Thursday, March 02, 2006

Champion of the Single Christ

One of the most important (post-NT) theologian in the history of Christianity is almost unknown in the West. St. Cyril of Alexandria died in 444. His thought dominated four ecumenical councils (Ephesus, Chalcedon, II Constantinople, and III Constantinople) and several of his letters are simply affirmed by these councils as orthodox.

He is best known for being, as Patriarch of Alexandria, the opponent of Nestorius, the Patriarch of Constantinople. It was a very serious dispute, since the four major Patriarchs were split : Antioch (whose bishop was John) and Constantinople were Nestorian, Alexandria and Rome (whose bishop was Celestine) were Cyrilline. So serious was the dispute that, to keep the peace, the Emperor Theodoret had to call a council. The outcome was the Council of Ephesus, where Nestorius was deposed as bishop. The Antiochene delegation was delayed to the Council, and Cyril made the serious error of opening the council instead of waiting. In response, John and his supporters formed a counter-council that issued a declaration saying that Memnon (bishop of Ephesus) and Cyril were deposed. Eventually, the counter-council's deposition was considered invalid and John and Cyril were reconciled; Cyril's letter to John upon reconciliation was accepted by the Council of Chalcedon.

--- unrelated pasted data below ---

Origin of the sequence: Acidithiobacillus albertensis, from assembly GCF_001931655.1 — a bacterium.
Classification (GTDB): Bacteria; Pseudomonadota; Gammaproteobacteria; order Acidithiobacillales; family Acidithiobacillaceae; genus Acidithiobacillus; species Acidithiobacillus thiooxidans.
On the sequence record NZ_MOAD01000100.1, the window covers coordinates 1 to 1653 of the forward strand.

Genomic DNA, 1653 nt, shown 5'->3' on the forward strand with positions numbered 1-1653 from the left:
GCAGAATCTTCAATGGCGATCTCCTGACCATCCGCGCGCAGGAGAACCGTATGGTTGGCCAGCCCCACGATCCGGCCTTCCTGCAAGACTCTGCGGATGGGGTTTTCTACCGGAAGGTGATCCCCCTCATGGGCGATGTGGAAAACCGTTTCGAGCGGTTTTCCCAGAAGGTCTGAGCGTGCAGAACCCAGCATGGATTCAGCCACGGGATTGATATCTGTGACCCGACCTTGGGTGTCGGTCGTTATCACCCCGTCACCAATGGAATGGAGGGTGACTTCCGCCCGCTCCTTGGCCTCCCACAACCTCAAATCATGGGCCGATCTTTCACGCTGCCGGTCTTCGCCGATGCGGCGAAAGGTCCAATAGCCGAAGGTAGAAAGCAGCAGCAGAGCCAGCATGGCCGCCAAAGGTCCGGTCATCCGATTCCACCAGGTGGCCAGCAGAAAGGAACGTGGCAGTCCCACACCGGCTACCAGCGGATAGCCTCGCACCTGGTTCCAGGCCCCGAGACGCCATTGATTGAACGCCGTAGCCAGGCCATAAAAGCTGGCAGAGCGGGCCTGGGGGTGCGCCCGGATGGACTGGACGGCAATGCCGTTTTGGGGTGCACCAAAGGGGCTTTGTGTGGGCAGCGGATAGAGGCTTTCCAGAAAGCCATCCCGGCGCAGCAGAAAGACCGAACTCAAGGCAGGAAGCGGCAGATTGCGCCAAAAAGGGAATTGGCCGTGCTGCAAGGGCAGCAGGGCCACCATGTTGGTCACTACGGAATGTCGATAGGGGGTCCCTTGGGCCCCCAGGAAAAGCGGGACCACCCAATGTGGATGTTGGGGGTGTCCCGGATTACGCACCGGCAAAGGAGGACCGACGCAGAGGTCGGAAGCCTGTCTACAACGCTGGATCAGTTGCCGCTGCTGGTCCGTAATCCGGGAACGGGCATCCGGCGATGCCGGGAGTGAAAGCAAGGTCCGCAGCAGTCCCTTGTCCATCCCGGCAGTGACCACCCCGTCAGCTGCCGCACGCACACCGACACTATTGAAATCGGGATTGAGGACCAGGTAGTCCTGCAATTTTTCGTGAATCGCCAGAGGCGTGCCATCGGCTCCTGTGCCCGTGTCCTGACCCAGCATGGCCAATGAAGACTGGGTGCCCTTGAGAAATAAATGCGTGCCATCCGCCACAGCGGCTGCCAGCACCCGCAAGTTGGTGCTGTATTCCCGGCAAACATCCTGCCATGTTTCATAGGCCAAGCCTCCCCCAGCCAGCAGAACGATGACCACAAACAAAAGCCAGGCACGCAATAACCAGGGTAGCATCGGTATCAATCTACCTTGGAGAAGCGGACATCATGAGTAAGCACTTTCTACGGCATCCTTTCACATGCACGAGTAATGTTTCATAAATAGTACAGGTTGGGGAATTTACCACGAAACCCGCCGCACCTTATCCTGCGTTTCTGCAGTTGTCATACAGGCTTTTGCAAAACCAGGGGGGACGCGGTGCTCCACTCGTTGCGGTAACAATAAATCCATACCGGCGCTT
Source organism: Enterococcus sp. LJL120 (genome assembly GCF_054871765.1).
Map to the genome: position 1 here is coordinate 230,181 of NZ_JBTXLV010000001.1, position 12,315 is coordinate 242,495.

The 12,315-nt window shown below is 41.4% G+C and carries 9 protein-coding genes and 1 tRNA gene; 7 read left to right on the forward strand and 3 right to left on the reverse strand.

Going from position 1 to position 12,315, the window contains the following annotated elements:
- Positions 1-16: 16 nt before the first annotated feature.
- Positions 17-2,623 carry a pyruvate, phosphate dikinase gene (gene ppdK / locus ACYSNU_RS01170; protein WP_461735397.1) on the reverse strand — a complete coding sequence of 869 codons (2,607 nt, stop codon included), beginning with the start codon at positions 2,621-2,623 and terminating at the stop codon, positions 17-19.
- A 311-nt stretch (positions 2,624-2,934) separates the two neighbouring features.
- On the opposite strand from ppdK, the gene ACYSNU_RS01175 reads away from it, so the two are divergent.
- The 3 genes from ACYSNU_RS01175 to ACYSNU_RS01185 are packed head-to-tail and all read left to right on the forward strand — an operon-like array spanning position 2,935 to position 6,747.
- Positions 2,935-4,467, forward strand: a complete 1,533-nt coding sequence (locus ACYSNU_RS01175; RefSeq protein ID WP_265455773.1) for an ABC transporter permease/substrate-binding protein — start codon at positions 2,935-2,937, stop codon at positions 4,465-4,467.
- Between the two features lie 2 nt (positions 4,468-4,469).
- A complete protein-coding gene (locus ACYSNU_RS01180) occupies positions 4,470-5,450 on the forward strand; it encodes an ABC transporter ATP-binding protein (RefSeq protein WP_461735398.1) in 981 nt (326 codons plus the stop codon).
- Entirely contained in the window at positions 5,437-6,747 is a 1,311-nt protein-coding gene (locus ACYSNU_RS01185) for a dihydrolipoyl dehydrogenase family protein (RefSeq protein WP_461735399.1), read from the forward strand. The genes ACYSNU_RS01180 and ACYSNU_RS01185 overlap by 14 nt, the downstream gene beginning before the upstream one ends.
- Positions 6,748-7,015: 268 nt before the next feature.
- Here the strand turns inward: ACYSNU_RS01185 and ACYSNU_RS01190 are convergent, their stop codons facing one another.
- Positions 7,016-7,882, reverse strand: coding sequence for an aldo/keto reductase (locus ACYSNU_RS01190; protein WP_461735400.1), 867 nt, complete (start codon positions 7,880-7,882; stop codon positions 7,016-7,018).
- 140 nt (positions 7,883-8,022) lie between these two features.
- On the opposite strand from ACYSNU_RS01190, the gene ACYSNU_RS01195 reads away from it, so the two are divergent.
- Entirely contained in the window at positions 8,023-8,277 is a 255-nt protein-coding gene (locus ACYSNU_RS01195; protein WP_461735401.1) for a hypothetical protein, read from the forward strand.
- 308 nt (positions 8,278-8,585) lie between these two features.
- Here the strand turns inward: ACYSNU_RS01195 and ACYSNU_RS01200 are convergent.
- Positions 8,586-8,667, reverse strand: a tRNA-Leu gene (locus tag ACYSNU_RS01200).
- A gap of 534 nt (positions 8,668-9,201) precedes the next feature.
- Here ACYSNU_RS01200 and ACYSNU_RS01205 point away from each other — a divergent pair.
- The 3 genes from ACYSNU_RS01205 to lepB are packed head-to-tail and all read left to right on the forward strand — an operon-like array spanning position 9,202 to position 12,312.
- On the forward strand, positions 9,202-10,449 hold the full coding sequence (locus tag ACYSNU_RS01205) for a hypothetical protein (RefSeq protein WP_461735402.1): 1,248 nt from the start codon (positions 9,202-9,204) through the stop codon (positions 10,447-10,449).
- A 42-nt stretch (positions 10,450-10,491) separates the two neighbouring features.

Thanks to the Internet you can have easy access to translations of the conciliar decrees and some of Cyril's most important works.

Council of Ephesus
Council of Chalcedon
II Constantinople
III Constantinople
Cyril of Alexandria
Cyril's writings at Early Church Fathers

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